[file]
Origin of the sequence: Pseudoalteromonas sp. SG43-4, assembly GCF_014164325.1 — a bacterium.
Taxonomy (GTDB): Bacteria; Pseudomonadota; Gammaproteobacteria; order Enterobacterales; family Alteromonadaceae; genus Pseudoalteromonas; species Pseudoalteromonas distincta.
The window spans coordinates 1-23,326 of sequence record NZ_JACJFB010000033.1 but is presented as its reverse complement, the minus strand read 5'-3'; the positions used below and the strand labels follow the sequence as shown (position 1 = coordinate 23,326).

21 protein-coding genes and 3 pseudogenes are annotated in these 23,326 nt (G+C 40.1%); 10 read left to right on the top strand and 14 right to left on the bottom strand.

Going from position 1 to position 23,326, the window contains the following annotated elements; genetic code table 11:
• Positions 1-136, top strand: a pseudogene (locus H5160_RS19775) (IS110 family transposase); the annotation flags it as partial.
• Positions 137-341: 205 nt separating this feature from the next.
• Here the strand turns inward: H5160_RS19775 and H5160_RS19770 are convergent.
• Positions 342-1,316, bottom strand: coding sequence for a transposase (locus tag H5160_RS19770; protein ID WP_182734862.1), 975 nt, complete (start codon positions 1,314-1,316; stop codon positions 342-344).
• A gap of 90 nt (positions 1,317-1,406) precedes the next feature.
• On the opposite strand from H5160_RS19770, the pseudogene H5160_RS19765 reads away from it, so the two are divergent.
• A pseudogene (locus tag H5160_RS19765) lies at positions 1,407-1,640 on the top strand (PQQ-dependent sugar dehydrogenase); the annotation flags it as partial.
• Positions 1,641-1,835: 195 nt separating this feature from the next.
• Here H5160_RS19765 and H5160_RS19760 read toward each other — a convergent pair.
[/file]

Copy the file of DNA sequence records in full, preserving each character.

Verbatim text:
Origin of the sequence: Pseudoalteromonas sp. SG43-4, assembly GCF_014164325.1 — a bacterium.
Taxonomy (GTDB): Bacteria; Pseudomonadota; Gammaproteobacteria; order Enterobacterales; family Alteromonadaceae; genus Pseudoalteromonas; species Pseudoalteromonas distincta.
The window spans coordinates 1-23,326 of sequence record NZ_JACJFB010000033.1 but is presented as its reverse complement, the minus strand read 5'-3'; the positions used below and the strand labels follow the sequence as shown (position 1 = coordinate 23,326).

21 protein-coding genes and 3 pseudogenes are annotated in these 23,326 nt (G+C 40.1%); 10 read left to right on the top strand and 14 right to left on the bottom strand.

Going from position 1 to position 23,326, the window contains the following annotated elements; genetic code table 11:
• Positions 1-136, top strand: a pseudogene (locus H5160_RS19775) (IS110 family transposase); the annotation flags it as partial.
• Positions 137-341: 205 nt separating this feature from the next.
• Here the strand turns inward: H5160_RS19775 and H5160_RS19770 are convergent.
• Positions 342-1,316, bottom strand: coding sequence for a transposase (locus tag H5160_RS19770; protein ID WP_182734862.1), 975 nt, complete (start codon positions 1,314-1,316; stop codon positions 342-344).
• A gap of 90 nt (positions 1,317-1,406) precedes the next feature.
• On the opposite strand from H5160_RS19770, the pseudogene H5160_RS19765 reads away from it, so the two are divergent.
• A pseudogene (locus tag H5160_RS19765) lies at positions 1,407-1,640 on the top strand (PQQ-dependent sugar dehydrogenase); the annotation flags it as partial.
• Positions 1,641-1,835: 195 nt separating this feature from the next.
• Here H5160_RS19765 and H5160_RS19760 read toward each other — a convergent pair.